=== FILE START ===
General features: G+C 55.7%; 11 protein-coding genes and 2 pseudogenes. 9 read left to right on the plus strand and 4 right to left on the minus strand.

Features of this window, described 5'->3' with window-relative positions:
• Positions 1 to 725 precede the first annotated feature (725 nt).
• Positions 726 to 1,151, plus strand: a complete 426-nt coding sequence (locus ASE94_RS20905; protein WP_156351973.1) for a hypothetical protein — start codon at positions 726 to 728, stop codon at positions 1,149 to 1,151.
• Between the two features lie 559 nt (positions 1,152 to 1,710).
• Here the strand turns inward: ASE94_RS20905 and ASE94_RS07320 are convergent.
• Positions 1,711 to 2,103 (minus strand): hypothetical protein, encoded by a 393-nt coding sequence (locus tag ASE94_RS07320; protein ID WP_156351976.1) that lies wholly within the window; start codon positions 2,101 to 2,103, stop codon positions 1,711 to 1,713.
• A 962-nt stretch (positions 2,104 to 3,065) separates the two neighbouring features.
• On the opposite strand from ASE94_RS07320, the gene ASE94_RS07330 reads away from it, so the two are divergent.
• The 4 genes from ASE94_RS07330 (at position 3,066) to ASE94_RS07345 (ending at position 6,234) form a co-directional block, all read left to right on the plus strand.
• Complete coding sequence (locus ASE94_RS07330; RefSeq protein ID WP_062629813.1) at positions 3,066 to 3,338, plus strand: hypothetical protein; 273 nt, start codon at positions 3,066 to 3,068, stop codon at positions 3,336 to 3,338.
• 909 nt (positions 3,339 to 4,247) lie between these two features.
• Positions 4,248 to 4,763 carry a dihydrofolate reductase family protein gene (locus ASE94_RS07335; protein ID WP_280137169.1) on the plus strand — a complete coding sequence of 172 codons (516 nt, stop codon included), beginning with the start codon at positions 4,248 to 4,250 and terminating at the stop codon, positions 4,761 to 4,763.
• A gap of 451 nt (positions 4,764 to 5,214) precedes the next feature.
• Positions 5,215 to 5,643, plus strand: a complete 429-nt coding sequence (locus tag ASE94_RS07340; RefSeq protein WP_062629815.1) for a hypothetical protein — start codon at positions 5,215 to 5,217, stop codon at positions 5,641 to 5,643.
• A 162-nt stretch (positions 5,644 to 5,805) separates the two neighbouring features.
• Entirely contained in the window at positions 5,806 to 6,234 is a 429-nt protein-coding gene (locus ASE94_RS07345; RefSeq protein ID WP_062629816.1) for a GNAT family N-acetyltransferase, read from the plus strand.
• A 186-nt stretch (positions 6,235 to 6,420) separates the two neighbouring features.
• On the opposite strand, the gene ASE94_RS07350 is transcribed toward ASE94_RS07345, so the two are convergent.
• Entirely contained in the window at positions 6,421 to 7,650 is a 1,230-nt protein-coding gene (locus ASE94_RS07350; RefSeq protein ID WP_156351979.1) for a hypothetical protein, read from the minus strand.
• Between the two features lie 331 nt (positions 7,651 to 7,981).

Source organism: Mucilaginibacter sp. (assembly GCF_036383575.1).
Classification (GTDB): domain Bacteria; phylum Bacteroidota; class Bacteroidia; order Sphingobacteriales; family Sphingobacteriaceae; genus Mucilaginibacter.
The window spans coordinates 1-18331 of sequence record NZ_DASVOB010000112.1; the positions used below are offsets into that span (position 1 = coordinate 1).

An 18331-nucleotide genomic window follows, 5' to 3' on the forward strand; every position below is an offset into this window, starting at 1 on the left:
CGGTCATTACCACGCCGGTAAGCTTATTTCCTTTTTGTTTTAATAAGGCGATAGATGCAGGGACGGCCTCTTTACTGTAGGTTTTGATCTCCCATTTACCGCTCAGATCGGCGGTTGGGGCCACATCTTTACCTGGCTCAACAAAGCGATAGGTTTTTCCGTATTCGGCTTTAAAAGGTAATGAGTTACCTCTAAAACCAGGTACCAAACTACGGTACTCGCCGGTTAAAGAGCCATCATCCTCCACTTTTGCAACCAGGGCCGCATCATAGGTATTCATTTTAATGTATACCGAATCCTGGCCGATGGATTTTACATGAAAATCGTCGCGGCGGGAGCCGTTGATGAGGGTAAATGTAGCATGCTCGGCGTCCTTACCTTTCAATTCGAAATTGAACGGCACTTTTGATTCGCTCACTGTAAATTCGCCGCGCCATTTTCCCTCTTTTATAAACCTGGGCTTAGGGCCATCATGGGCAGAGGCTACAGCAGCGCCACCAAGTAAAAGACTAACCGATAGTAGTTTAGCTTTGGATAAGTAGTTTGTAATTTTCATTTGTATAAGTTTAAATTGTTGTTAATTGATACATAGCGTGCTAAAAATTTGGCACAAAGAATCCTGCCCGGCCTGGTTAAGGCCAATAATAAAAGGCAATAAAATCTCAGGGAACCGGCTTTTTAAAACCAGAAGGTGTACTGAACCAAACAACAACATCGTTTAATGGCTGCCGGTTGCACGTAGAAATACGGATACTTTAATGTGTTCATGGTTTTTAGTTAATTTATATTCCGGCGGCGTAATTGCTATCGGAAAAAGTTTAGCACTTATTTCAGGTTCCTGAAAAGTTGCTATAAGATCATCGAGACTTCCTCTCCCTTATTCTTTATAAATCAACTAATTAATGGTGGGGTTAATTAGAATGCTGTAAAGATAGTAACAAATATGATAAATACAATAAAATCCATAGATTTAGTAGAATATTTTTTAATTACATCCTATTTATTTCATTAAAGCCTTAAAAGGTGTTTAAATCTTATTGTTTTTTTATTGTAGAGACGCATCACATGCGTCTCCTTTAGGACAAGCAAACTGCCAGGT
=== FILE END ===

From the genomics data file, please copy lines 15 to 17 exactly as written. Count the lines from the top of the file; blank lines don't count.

• Positions 5,215 to 5,643, plus strand: a complete 429-nt coding sequence (locus tag ASE94_RS07340; RefSeq protein WP_062629815.1) for a hypothetical protein — start codon at positions 5,215 to 5,217, stop codon at positions 5,641 to 5,643.
• A 162-nt stretch (positions 5,644 to 5,805) separates the two neighbouring features.
• Entirely contained in the window at positions 5,806 to 6,234 is a 429-nt protein-coding gene (locus ASE94_RS07345; RefSeq protein ID WP_062629816.1) for a GNAT family N-acetyltransferase, read from the plus strand.